Strategies & Market TrendsDividend investing for retirement

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To: Elmer Phud who wrote (2619)8/13/2009 9:43:57 PM
From: Paul Senior
   of 29453
I'll have to consider that one. I'm trying to build a position in PFD if I can get shares at my price. Whereas PGF is concentrated in financials, PFD is in financials and utilities. PFD has about s 1% higher dividend than PGF. Drawback is "annual expenses" for PFD are about 2% (ouch) vs. .7% for PGF. PFD seems to still employ leverage too afaik. Which is double dangerous at least, i.e. an 'investor' borrowing to buy the etf where the etf itself is borrowing to a large extent. Scanning PGF, I don't see that they use leverage.

Your idea of PGF on balance, seems better than mine of PFD.

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To: Paul Senior who wrote (2620)8/13/2009 10:40:44 PM
From: Elmer Phud
   of 29453
Paul -

Glad it's of interest to you. I have a rather large position myself (well for me anyway) with some CCs and short Puts. Another nice thing about PGF is that it pays monthly.

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To: Paul Senior who wrote (2618)8/14/2009 1:00:39 PM
From: Steve Felix
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Sorry for the late response, but my computer developed the blue screen of death, and while it is getting worked on, I am using one at my mothers. DSL instead of cable. boo!

I see from my last statement I estimated too high, but still the rates are high. If I do margin it is ususlly under 10k, but this market has been special.

Of course I am only going to pay the 5% while the money is borrowed. lol!

07/01/09 $ (45,757.94) $ 1 8.50 $ 10.80 $
07/02/09 (45,705.69) 6 8.50 64.75
07/08/09 (50,584.64) 1 7.50 10.54
07/09/09 (25,584.64) 1 8.50 6.04
07/10/09 (30,714.59) 4 8.50 29.01
07/14/09 (33,724.54) 1 8.50 7.96
07/15/09 (44,564.21) 2 8.50 21.04
07/17/09 (57,633.96) 3 7.50 36.02
07/20/09 (57,546.96) 1 7.50 11.99
07/21/09 (50,795.05) 1 7.50 10.58
07/22/09 (43,915.95) 2 8.50 20.74
07/24/09 (43,807.95) 3 8.50 31.03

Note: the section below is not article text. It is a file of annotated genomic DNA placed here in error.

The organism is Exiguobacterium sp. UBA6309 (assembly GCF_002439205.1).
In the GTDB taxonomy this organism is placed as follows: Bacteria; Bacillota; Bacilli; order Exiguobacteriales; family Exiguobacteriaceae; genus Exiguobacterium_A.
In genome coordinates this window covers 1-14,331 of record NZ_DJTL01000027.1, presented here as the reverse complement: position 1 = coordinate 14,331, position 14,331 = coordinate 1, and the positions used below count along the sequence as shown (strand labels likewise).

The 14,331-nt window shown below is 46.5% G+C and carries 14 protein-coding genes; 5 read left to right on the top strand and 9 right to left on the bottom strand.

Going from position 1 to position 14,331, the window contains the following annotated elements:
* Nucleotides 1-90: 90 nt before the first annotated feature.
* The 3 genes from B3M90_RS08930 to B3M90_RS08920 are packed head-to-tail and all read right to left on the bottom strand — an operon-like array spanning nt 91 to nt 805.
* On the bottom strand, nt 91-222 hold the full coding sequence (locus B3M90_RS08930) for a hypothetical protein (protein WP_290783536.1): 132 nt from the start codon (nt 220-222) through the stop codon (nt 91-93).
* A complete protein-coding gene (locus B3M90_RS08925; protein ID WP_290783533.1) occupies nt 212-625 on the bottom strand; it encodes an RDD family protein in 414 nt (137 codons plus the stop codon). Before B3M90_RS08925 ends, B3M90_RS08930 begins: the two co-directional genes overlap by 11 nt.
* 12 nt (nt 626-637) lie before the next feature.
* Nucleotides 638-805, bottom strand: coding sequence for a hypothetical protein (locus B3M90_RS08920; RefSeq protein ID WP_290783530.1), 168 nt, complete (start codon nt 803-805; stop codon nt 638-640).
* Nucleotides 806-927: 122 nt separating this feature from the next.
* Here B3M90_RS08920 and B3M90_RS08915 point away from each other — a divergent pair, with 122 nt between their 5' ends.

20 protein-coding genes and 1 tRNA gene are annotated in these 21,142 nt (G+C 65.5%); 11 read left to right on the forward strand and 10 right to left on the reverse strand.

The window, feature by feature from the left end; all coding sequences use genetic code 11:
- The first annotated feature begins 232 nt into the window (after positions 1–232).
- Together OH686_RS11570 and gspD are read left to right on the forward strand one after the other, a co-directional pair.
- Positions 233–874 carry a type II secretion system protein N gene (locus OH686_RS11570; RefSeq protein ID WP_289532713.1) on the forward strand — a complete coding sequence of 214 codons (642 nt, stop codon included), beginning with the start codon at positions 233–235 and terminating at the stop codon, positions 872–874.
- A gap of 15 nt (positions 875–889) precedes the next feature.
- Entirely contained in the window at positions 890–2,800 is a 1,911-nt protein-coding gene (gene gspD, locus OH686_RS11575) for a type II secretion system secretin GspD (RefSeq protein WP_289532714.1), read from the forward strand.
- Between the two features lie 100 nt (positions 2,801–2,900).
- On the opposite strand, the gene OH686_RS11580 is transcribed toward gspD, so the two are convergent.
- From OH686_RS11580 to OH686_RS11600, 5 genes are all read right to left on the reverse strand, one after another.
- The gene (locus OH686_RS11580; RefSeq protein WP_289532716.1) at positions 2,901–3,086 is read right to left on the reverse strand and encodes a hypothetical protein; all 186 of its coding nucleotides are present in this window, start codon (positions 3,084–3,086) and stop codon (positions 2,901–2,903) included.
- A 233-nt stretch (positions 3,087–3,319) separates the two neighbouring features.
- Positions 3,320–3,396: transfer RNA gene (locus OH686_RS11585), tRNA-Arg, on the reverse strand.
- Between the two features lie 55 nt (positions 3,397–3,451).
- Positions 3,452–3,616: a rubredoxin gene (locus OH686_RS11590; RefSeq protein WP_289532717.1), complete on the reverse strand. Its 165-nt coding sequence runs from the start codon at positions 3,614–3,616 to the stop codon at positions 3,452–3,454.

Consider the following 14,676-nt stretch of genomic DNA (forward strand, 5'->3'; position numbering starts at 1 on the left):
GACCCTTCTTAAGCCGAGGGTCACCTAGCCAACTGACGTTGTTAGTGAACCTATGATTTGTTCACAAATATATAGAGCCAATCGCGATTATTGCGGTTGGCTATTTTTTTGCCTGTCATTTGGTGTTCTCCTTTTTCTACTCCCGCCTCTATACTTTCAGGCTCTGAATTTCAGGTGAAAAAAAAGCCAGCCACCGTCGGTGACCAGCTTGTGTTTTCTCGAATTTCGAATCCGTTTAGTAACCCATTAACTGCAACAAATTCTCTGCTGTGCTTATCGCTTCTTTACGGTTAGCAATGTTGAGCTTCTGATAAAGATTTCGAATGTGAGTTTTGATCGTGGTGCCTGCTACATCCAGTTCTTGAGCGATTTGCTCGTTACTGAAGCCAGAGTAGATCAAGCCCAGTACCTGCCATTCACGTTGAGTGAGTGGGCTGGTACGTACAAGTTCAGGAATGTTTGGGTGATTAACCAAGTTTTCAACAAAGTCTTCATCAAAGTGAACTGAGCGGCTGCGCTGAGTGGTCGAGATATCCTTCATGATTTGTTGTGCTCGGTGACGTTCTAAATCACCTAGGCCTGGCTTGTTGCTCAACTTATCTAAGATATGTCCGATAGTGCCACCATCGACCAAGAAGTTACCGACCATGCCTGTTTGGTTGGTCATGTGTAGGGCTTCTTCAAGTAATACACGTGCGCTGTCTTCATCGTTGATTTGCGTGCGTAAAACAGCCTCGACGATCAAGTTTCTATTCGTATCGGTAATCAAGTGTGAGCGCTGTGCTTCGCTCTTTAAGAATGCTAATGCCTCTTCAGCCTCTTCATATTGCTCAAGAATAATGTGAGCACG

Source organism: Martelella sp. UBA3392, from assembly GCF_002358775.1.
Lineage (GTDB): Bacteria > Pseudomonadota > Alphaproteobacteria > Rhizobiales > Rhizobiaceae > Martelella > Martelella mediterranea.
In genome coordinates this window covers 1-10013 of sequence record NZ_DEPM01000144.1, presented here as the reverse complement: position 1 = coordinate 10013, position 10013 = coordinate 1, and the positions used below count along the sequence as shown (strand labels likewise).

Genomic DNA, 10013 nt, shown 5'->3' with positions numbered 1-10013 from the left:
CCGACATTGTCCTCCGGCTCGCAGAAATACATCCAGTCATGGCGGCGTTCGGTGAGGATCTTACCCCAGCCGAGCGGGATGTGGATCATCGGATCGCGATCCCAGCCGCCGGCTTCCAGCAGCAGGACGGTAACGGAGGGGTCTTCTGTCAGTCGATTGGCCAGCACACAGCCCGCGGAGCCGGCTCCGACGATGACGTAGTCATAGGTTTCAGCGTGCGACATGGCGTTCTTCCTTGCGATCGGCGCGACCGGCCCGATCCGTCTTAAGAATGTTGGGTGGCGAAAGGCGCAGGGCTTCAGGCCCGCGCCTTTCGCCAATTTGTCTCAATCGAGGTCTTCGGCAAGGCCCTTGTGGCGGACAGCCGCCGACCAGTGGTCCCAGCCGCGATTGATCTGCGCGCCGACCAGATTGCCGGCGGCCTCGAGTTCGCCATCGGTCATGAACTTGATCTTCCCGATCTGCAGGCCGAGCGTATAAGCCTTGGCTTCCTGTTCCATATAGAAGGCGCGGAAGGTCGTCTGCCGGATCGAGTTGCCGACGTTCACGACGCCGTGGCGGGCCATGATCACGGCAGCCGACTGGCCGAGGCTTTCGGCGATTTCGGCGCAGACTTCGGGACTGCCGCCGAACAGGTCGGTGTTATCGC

07/27/09 (101,085.80) 2 7.25 40.72
07/29/09 (41,364.29) 1 8.50 9.77
07/30/09 (121,470.55) 1 7.25 24.46
07/31/09 (39,897.12) 1 8.50 9.42
Total Interest Income/(Expense) $344.87

I am not a believer that I could borrow at 5% and put it into something long term and it be worthwhile, let alone profitable.

Trading is another thing. I'm a dividend investor, but that doesn't keep me from trading around it.

Dividend investing can be boring. Even a dividend paying stock returning 20% in six trading days gets no response:

Message 25806969

You generally only see margin talked about as a reason the market is going down further than it should on a pullback or correction. Nobody talks about the profits that can be made when the market is going up. Funneling that money into dividend stocks supercharges the return in the long run.

Message 25804864

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To: Elmer Phud who wrote (2621)8/14/2009 3:03:23 PM
From: Paul Senior
   of 29453
Establishing a position in PGF now, fwiw.

Months late, hoping not too late though.

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From: Paul Kern8/14/2009 3:10:49 PM
   of 29453
DALLAS, Aug. 14 /PRNewswire-FirstCall/ -- The Cushing MLP Total Return Fund (NYSE: SRV) declared its quarterly dividend of $0.225 per common share for the quarter ending August 31, 2009. The dividend will be payable on September 10, 2009 to shareholders of record on August 28, 2009. The ex-date for the dividend is August 26, 2009.

It is anticipated that substantially all of this dividend will be treated as a return of capital. The final determination of such amount will be made in early 2010, after the end of the calendar year when the Fund can determine its earnings and profits. The final tax status of the dividend may differ substantially from this preliminary information.

The Cushing MLP Total Return Fund is a non-diversified, closed-end management investment company. The Fund's investment objective is to obtain a high after-tax total return from a combination of capital appreciation and current income. No assurance can be given that the Fund's investment objective will be achieved. The Fund will seek to achieve its investment objective by investing, under normal market conditions, at least 80% of its net assets, plus any borrowings for investment purposes, in MLP investments.